UAB upset of Saban, LSU wrecked Tigers’ homecoming
Only 32 yards of green stretched between Rhett Gallego and a UAB upset at Tiger Stadium on November 23, 2000.
The LSU homecoming night crowd was rocking as usual, but the Blazers defense had kept the notoriously rowdy Tiger fans humble for most of the game. The center fired the ball, and the hold was just right. Gallego took a step and booted it. The crowd fell silent and Tigers coach Nick Saban watched in dismay as the pigskin rocketed through the starry night. The refs’ arms went up signaling the kick was good as time expired. The Blazers had pulled off the 13-10 upset on one of the most intimidating stages in college football.
That 2000 LSU game is one of the most memorable in UAB’s short history. A win of that caliber in the program’s ninth year of existence was incredible. And as remarkable as Gallego’s game-winning kick was, the rest of the game that led up to it was just as impressive.
LSU entered the game sporting a new coach and a 2-1 record. The Tigers were looking solid in Saban’s first year, with a thundering 58-0 shutout over Western Carolina, a 28-13 win over Houston, and an understandable 34-17 loss to a good Auburn team. Saban was not known as the greatest college coach of all time at this point in his career; nonetheless, he was still respected.
Speaking of respect, UAB was not receiving much of it before the game. The Blazers had handled their business in their opener with a 20-15 win over Chattanooga, but fell to Kansas 23-20 on a late field goal the following week. Coming off a difficult loss, UAB was faced with traveling to LSU for what was supposed to be a homecoming cupcake game for the Tigers.
Boy, did that plan backfire.
Instead of arriving in Baton Rouge shaking in their boots, the Blazers strode up to the scene with closed fists and clenched teeth, ready to take on any fight that was awaiting.
“We had a good team,” Gallego told The Daily Reveille. “It wasn’t like, ‘Hey, we’re going to LSU. Oh no, intimidation factor!’”
Construction on a new upper deck at Tiger Stadium was finally complete, so plenty of fans were in attendance to see UAB jump out in front in the first quarter. Sentell Winston picked up an LSU fumble—one of five the Blazers would cause that game—which led to a 29-yard field goal by Gallego and a 3-0 lead. The next quarter, the Blazers drove 72 yards for a score on nine plays as Daniel Dixon floated a 24-yard pass to Leron Little for UAB’s only touchdown. All of a sudden, the Tigers were down 10-0.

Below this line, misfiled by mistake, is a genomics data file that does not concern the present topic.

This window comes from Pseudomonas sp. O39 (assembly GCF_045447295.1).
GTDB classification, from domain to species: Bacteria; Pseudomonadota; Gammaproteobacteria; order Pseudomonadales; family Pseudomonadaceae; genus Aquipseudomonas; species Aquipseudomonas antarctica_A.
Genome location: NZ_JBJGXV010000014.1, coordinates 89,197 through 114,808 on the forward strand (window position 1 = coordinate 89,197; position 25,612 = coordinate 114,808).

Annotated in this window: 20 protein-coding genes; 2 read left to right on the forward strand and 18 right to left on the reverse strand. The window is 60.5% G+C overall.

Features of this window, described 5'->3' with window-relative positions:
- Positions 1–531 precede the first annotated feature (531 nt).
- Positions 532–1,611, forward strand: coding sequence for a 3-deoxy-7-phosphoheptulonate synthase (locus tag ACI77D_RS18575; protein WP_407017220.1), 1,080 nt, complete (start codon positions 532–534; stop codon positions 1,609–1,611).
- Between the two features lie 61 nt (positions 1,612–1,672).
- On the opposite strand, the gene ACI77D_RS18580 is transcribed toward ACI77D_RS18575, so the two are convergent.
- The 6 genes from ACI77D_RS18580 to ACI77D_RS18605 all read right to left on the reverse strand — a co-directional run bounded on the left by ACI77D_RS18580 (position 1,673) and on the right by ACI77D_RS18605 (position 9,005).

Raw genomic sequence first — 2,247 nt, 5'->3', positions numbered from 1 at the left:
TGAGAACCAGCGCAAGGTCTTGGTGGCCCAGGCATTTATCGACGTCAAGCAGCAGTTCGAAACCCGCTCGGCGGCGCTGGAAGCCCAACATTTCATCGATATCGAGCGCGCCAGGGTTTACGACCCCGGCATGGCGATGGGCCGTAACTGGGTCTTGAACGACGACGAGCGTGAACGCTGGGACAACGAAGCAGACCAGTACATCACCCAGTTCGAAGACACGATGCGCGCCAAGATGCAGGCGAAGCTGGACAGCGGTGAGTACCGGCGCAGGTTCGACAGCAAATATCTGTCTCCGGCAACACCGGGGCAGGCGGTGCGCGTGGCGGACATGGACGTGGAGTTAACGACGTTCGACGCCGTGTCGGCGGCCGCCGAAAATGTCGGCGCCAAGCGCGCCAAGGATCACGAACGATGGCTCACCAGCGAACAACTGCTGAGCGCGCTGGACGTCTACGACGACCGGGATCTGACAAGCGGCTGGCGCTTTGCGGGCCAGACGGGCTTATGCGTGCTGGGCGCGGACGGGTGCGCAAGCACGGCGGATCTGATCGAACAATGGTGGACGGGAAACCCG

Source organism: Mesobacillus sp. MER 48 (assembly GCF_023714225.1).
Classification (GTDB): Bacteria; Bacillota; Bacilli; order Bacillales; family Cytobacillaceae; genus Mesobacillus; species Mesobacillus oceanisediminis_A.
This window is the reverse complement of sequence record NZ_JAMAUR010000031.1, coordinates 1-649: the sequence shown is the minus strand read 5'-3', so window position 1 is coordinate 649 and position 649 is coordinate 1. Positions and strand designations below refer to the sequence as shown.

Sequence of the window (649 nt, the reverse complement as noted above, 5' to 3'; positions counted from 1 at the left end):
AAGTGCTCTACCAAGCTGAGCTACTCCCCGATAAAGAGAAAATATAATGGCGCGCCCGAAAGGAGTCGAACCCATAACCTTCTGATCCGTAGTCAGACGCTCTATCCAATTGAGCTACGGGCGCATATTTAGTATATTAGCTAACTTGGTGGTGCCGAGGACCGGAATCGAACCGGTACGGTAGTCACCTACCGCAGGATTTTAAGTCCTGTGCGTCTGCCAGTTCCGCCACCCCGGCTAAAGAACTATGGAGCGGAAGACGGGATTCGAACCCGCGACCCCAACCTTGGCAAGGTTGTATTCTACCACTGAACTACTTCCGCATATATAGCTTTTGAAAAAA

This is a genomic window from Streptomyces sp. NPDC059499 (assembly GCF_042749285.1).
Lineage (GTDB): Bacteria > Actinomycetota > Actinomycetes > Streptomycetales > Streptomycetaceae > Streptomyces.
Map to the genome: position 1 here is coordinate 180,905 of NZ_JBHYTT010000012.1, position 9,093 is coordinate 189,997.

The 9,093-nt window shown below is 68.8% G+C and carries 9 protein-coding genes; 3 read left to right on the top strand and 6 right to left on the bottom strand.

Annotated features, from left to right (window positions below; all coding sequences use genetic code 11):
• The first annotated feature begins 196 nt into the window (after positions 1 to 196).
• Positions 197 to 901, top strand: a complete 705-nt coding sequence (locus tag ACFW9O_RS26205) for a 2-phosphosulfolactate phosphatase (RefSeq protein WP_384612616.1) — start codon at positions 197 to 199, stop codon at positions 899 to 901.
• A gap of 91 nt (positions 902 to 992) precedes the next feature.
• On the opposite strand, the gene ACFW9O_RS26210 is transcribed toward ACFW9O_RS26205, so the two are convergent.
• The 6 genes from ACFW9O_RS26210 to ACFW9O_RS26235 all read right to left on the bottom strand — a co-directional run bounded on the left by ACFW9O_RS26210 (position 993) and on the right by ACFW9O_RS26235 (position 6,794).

LSU didn’t answer until late in the third with its only touchdown, a 1-yard run by Domanick Davis to cap an 8-play, 50-yard drive.
As the final quarter began, UAB’s defense was holding strong. LSU had managed only 107 rushing yards all game, which forced the Tigers to air it out more than they wanted. A fierce defensive effort pressured LSU quarterback Josh Booty into completing just 15 of 38 passes and throwing four crucial interceptions.
Still, Saban was not going to let his team lose so easily. An LSU field goal tied the game 10-all, and UAB’s hopes of pulling off the upset were in serious danger.
With 33 seconds remaining, LSU was trying to put together a game-winning drive, but Booty made a decisive mistake when he threw an interception on his own 42-yard line to Blazer cornerback Chris Brown who returned it all the way to the LSU 17. Three plays later, Gallego’s 32-yard kick was good, and the game was finally over.
“That was the game that let everybody know who I was,” Brown told AL.com. “I had a pretty good freshman year. I came on and started. That play put the spotlight on me. Defense we had was already monstrous, and I was just one of the guys on the defense, but I was able to get some accolades from that game.”
That was hardly the end for LSU. Saban, being Saban, found a way for his team to bounce back to finish the season 8-4 (5-3 in the Southeastern Conference) and ranked No. 22 in the final Associated Press Poll after beating then-ranked No. 11 Tennessee, No. 13 Mississippi State, and No. 15 Georgia Tech in the Peach Bowl. The Tigers used the embarrassment of the loss as motivation, which led to the Golden Age of LSU football, just as Saban used Alabama’s humiliating home loss to Louisiana-Monroe in 2007 as a stepping stone towards the current Crimson Tide dynasty.
UAB finished 7-4 (3-4 in Conference USA) but did not receive a bowl invite despite being eligible. There were simply not enough bowls for everyone to receive an invite that year.
Nowadays, the Blazers are on the rise under coach Bill Clark, and Blazer fans seem to have good reason to believe they’ll post another milestone win over another SEC opponent in the near future. H&A
All photos courtesy UAB Athletics